If any reader would like more information about our fundraising activities please go to www.tuberoussclerosis.org Emma Damian-Grint, Head of Fundraising and Communications, TSA I was happy to read that the proposed march by Independent Republican Bands Scotland did not get the go ahead.
I think the council and police made a fair judgement on what can be a difficult judgement on people’s right to freedom of expression.
Given what happened in 2014 when a riot almost broke out in Castlemilk, the police and South Lanarkshire Council could not, in good conscience, allow this parade to go ahead.
I also believe that people in Scotland should look forward and focus on anti-sectarianism initiatives as opposed to continually looking back.
Why are there no parades celebrating what unites us?
In this time of economic and political uncertainty, people must look hard to find the positives in Scotland, as opposed to highlight issues which divide and in some cases - like 2014 - cause civic unrest. Name and address supplied
News that a proposed Republican march through Castlemilk and Rutherglen was thrown out by South Lanarkshire Council was largely supported on social media.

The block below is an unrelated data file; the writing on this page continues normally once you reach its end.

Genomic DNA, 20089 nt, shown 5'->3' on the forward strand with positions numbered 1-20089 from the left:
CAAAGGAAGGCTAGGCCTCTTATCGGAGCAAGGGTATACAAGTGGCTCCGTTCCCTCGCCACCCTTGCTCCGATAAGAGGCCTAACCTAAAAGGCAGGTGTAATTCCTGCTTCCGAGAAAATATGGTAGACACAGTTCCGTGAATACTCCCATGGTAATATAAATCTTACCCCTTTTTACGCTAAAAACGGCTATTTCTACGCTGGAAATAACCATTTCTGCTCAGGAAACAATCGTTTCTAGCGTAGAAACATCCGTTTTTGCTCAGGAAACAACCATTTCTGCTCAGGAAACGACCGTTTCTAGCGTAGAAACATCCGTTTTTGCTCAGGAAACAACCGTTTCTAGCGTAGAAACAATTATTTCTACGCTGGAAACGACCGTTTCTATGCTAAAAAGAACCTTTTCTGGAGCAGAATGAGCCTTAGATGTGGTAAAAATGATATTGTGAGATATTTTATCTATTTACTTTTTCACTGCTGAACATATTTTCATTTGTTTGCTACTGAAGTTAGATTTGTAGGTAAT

Independent Republican Bands Scotland had intended to host an anti-internment march on Saturday, August 6.
Writing on the Rutherglen Reformer Facebook page Robert Colquhoun said:“That’s the problem, Glasgow/Scotland is loyalist and has been for many years. Only in recent years has Republican walks started up. Each to their own, but without a doubt, with so many loyalists in Glasgow there’s always going to be protests and trouble when Republicans march.”
Lesley Colligan said:“All marches like these from both sides should be banned.”
But Kenny McCallion said: “You can’t compare these marches to the orange ones. The Orange Order is a culture just like any other. I think it’s small minded people who say the orange should be banned.”